Monday, March 12, 2012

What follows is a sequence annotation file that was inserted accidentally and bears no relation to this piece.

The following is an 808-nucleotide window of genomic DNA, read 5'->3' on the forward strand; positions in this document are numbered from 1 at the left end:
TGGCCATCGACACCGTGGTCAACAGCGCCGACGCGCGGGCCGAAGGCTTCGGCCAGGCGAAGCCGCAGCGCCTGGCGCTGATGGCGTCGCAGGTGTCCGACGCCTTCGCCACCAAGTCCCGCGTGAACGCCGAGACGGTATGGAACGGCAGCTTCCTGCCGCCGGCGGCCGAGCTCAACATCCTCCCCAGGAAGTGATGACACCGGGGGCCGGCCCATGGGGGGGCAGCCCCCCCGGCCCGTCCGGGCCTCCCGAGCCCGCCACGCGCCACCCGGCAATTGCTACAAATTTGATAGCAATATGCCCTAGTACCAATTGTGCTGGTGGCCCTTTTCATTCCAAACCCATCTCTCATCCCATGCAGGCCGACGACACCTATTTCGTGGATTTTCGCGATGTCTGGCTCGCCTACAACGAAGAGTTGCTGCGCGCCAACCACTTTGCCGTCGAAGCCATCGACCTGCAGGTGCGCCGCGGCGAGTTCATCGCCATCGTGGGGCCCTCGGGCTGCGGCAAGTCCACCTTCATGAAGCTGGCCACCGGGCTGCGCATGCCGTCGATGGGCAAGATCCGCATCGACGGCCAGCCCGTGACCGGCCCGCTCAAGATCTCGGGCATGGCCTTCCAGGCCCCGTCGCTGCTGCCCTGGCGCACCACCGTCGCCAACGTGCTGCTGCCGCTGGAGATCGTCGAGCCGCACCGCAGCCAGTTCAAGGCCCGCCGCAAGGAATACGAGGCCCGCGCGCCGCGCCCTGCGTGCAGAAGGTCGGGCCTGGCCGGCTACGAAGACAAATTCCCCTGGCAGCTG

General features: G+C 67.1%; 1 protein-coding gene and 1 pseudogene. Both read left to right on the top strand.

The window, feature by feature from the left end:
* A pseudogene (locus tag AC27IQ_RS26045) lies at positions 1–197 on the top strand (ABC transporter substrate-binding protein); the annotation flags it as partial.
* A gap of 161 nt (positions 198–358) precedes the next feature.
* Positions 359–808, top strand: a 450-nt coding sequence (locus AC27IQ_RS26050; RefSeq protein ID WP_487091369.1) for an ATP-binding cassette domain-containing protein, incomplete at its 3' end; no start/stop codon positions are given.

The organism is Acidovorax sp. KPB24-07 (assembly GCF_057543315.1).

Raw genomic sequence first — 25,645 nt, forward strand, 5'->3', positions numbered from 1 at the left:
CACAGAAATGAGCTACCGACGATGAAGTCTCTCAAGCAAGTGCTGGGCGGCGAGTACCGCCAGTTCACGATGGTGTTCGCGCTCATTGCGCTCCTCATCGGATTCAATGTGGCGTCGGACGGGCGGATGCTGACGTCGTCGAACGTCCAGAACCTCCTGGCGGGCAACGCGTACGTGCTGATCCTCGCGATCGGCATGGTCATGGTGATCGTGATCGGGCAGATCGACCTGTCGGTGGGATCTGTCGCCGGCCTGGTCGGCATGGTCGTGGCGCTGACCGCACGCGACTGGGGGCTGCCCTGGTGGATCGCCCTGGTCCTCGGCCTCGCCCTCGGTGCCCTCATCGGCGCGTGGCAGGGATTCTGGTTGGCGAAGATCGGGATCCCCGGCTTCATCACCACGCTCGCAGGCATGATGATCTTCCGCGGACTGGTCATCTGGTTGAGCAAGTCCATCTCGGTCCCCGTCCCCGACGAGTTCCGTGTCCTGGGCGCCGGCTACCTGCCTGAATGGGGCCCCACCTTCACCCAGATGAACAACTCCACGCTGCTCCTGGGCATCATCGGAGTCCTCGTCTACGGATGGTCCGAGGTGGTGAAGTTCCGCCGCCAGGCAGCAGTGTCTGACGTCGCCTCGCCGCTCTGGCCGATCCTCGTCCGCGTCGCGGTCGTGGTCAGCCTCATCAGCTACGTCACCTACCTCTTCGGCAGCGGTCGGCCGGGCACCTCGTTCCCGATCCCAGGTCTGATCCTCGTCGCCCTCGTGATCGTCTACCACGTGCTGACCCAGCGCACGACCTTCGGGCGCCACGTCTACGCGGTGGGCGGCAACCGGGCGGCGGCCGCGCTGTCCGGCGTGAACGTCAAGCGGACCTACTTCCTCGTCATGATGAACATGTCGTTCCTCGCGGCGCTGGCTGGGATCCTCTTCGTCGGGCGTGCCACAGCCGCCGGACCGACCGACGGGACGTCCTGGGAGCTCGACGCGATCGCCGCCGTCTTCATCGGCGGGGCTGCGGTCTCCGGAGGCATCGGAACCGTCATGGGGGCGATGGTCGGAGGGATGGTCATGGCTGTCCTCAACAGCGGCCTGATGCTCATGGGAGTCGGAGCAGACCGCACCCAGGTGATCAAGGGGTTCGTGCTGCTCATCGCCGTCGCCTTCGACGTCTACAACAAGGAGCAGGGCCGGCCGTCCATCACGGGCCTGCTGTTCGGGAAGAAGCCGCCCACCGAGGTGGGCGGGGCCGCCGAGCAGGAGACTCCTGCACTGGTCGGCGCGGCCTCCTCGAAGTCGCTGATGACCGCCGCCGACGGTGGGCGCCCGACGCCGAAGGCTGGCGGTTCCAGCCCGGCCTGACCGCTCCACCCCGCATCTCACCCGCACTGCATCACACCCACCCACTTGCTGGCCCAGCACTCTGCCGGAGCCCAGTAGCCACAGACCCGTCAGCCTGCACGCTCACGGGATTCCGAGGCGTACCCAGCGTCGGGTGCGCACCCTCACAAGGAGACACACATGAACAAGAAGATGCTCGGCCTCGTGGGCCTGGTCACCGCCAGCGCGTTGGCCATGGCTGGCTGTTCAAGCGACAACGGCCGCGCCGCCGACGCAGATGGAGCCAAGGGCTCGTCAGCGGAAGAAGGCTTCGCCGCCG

Controversial voter ID laws in Texas and Wisconsin were shut down due to concerns over discrimination at the polls. Both laws would have required voters to show photo IDs before casting a ballot. In the case of Texas, the U.S. Justice Department tossed out the law because it would violate the federal Voting Rights Act and make it particularly difficult for Latinos to vote. In Wisconsin, a state judge found the law unconstitutional, saying that this particular effort to prevent voter fraud creates too many barriers for poor and minority voters. Supporters of the ID laws in both states plan to appeal the decisions and Wisconsin Attorney General J.B. Van Hollen has said the photo ID law is "consistent with the Constitution." Of course, since photography hadn't yet been invented when the Constitution was written, one wonders whether the founders were particularly prescient or whether they supported some kind of etching or watercolor ID law.